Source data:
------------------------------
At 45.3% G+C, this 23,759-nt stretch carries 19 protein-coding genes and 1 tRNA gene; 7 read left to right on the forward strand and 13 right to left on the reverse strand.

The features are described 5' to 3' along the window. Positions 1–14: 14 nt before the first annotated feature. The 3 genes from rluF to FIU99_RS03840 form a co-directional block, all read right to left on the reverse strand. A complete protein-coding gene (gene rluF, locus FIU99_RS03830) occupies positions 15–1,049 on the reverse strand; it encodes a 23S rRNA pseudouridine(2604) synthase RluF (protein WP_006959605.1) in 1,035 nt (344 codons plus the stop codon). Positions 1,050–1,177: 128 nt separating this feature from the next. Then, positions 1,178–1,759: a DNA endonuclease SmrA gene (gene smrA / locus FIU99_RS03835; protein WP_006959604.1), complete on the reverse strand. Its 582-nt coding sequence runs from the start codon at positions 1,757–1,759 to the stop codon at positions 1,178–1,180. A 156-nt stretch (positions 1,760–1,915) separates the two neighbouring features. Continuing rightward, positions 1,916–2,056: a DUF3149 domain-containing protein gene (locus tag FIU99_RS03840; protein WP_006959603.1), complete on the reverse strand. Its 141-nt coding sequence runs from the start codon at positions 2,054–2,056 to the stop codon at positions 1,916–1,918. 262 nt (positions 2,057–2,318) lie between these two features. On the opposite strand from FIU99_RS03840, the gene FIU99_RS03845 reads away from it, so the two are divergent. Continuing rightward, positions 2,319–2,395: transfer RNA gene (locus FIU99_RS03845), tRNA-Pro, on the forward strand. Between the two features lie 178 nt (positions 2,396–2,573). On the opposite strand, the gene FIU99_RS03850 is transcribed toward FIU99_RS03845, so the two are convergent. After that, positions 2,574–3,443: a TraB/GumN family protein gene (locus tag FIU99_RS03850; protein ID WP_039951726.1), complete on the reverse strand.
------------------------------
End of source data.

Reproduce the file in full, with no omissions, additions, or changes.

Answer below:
At 45.3% G+C, this 23,759-nt stretch carries 19 protein-coding genes and 1 tRNA gene; 7 read left to right on the forward strand and 13 right to left on the reverse strand.

The features are described 5' to 3' along the window. Positions 1–14: 14 nt before the first annotated feature. The 3 genes from rluF to FIU99_RS03840 form a co-directional block, all read right to left on the reverse strand. A complete protein-coding gene (gene rluF, locus FIU99_RS03830) occupies positions 15–1,049 on the reverse strand; it encodes a 23S rRNA pseudouridine(2604) synthase RluF (protein WP_006959605.1) in 1,035 nt (344 codons plus the stop codon). Positions 1,050–1,177: 128 nt separating this feature from the next. Then, positions 1,178–1,759: a DNA endonuclease SmrA gene (gene smrA / locus FIU99_RS03835; protein WP_006959604.1), complete on the reverse strand. Its 582-nt coding sequence runs from the start codon at positions 1,757–1,759 to the stop codon at positions 1,178–1,180. A 156-nt stretch (positions 1,760–1,915) separates the two neighbouring features. Continuing rightward, positions 1,916–2,056: a DUF3149 domain-containing protein gene (locus tag FIU99_RS03840; protein WP_006959603.1), complete on the reverse strand. Its 141-nt coding sequence runs from the start codon at positions 2,054–2,056 to the stop codon at positions 1,916–1,918. 262 nt (positions 2,057–2,318) lie between these two features. On the opposite strand from FIU99_RS03840, the gene FIU99_RS03845 reads away from it, so the two are divergent. Continuing rightward, positions 2,319–2,395: transfer RNA gene (locus FIU99_RS03845), tRNA-Pro, on the forward strand. Between the two features lie 178 nt (positions 2,396–2,573). On the opposite strand, the gene FIU99_RS03850 is transcribed toward FIU99_RS03845, so the two are convergent. After that, positions 2,574–3,443: a TraB/GumN family protein gene (locus tag FIU99_RS03850; protein ID WP_039951726.1), complete on the reverse strand.